The Camden 28 Image
Metascore
73

Generally favorable reviews - based on 8 Critics What's this?

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  • Summary: In the early-morning hours of Sunday, August 22, 1971, FBI Director J. Edgar Hoover and Attorney General John Mitchell announced that FBI agents had arrested 20 antiwar activists in and near a draft board office in Camden, New Jersey. Five days later, Mitchell made public the indictment of these individuals and included eight others who were linked to the break-in. The major charges against the group were conspiracy to remove and destroy files from the draft board, FBI office, and the Army Intelligence office; destruction of government property and interfering with the Selective Service system. If convicted, some of the indicted faced up to 47 years in federal prison. The men and women arrested that summer of ’71 in Camden called themselves “America’s conscience.” The government called them the Camden 28. The surprise arrest and unorthodox trial of the Camden 28 is a story of friendship and betrayal played out against the backdrop of one of the most turbulent periods in recent American history.
    (ECC Media)
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Score distribution:
  1. Positive: 7 out of 8
  2. Negative: 0 out of 8
  1. Reviewed by: Matt Zoller Seitz
    100
    Scene for scene, The Camden 28 is a brilliant merger of political outrage and filmmaking chops, and the most suspenseful movie in theaters right now.
  2. Reviewed by: Ken Fox
    88
    Unexpectedly poignant documentary.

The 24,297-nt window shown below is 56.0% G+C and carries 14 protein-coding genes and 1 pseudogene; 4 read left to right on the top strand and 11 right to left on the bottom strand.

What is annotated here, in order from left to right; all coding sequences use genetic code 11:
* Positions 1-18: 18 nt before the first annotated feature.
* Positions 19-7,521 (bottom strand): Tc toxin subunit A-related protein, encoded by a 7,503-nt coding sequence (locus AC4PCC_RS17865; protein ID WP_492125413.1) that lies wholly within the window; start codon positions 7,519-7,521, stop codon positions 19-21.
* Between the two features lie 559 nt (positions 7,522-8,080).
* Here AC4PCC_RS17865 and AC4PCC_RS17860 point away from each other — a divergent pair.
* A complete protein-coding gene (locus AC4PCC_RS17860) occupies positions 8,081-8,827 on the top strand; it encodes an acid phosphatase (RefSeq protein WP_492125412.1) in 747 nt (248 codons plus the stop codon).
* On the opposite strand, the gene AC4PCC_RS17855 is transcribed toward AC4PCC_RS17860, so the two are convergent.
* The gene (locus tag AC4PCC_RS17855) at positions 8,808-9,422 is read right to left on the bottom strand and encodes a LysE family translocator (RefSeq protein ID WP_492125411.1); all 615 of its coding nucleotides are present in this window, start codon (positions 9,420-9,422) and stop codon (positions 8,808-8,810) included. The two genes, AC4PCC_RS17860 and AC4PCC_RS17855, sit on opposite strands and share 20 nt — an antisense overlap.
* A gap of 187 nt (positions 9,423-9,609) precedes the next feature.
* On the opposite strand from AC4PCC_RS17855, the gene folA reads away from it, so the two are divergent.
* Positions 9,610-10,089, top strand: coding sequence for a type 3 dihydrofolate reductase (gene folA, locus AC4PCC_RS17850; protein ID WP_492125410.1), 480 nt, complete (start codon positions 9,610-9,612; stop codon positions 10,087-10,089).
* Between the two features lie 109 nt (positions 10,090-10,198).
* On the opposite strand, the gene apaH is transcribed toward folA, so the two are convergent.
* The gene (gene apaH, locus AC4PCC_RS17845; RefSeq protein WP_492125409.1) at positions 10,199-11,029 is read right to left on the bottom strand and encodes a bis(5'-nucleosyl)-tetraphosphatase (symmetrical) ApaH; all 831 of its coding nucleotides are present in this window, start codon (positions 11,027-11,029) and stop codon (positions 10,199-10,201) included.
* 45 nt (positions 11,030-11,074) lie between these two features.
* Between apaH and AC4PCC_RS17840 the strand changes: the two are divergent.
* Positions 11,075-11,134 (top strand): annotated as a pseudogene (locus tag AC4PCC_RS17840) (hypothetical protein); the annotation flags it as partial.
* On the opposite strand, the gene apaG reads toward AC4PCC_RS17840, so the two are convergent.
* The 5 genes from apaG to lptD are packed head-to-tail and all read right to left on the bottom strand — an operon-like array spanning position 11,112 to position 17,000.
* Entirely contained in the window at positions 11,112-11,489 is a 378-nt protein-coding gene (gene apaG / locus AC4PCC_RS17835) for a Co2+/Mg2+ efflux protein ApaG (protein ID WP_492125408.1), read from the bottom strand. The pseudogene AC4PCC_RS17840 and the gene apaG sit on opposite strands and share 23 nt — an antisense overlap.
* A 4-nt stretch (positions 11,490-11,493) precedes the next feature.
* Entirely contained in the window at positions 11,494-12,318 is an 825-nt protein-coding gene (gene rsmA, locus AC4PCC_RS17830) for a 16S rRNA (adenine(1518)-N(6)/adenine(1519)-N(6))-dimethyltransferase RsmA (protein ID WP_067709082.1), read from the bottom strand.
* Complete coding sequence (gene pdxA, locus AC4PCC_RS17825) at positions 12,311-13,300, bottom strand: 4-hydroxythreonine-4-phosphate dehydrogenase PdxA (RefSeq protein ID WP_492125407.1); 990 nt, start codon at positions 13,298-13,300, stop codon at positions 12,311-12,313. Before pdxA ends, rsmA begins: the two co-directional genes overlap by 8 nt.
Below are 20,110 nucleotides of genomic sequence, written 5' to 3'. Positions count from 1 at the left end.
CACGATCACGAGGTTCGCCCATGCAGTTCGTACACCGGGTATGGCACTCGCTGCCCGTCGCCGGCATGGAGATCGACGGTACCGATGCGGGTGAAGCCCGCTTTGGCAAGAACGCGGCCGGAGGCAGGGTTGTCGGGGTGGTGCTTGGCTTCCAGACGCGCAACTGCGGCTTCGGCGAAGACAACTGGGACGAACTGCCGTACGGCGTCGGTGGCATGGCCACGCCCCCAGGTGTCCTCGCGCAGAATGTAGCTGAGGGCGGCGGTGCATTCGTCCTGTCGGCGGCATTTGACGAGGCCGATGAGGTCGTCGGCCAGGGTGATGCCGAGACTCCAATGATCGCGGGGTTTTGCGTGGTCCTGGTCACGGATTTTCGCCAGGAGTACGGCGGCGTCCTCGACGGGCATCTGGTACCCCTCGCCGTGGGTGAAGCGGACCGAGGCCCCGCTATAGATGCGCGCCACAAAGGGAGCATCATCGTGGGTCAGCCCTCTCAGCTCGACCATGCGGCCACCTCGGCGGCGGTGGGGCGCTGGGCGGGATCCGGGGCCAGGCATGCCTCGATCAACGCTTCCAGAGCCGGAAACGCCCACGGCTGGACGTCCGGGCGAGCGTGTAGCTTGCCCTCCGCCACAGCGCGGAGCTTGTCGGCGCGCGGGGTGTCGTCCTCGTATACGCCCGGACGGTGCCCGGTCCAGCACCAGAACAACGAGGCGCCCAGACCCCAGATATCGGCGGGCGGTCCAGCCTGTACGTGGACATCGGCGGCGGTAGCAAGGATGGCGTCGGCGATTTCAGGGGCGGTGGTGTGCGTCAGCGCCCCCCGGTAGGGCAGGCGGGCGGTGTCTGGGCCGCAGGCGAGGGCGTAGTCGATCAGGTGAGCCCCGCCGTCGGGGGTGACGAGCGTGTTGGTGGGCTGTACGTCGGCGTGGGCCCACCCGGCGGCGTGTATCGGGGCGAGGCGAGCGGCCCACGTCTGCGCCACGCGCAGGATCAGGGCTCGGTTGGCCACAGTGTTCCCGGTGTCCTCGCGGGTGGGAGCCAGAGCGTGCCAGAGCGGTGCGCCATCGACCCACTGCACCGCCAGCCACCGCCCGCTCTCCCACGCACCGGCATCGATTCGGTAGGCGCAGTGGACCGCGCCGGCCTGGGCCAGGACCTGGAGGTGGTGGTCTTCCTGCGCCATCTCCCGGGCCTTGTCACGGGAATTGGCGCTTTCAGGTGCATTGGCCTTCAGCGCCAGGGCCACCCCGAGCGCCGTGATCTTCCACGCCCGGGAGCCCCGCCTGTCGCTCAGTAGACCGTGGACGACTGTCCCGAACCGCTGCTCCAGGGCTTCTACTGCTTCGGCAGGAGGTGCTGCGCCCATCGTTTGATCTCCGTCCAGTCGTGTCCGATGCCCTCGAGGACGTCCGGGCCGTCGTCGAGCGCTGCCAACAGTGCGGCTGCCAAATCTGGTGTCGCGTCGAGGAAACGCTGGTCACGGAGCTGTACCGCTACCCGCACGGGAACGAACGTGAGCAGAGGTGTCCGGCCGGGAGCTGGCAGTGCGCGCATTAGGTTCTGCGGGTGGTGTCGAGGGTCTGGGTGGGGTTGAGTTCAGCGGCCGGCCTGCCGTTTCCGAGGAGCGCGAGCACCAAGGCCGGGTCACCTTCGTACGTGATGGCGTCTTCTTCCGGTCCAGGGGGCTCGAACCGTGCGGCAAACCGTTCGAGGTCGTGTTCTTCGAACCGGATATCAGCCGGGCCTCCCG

3. 83
    Though the filmmaking is pedestrian, The Camden 28's timeless truths come through with resounding power.
  4. 70
    The video lapses into self-congratulation near the end, as many of the principals reunite for a 2002 retrospective, but for the most part this is a powerful tale of conscience, betrayal, and forgiveness.
  5. Reviewed by: Matthew Sorrento
    70
    Director Anthony Giacchino realizes what an engaging tale he’s uncovered, and stays back to let the members tell their story.
  6. Reviewed by: Michelle Orange
    70
    Fond, stinging, and finally instructive, the film assembles a comprehensive look back at the actions, arrest, and prosecution of a group of political malcontents (most of them young Catholics and some of them priests) in the summer of 1971.
  7. The Camden 28 is slapdash: more talking heads, reunion footage with the mother reading from her own testimony, newscasts of the day. But the editing supplies some urgency, and the subjects remain radiant yet down-to-earth--too good-humored to be beatific.

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